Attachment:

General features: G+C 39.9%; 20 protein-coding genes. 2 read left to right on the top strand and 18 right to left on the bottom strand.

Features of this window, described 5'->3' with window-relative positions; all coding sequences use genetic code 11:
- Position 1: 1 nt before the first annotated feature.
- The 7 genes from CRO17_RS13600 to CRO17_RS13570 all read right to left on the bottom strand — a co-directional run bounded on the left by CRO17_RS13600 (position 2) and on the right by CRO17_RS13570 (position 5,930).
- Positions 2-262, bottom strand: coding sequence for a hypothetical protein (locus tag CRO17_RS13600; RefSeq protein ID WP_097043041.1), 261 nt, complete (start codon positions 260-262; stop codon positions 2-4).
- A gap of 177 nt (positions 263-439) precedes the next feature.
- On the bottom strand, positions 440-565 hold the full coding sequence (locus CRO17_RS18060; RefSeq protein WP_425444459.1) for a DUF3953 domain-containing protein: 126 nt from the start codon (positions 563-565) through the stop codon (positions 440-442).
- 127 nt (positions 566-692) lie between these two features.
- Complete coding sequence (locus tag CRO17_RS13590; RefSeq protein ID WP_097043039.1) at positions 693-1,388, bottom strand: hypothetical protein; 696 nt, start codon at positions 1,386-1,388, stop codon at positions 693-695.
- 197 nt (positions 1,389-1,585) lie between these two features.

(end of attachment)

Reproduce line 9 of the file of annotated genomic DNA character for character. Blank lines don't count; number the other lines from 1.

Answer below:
- Complete coding sequence (locus tag CRO17_RS13590; RefSeq protein ID WP_097043039.1) at positions 693-1,388, bottom strand: hypothetical protein; 696 nt, start codon at positions 1,386-1,388, stop codon at positions 693-695.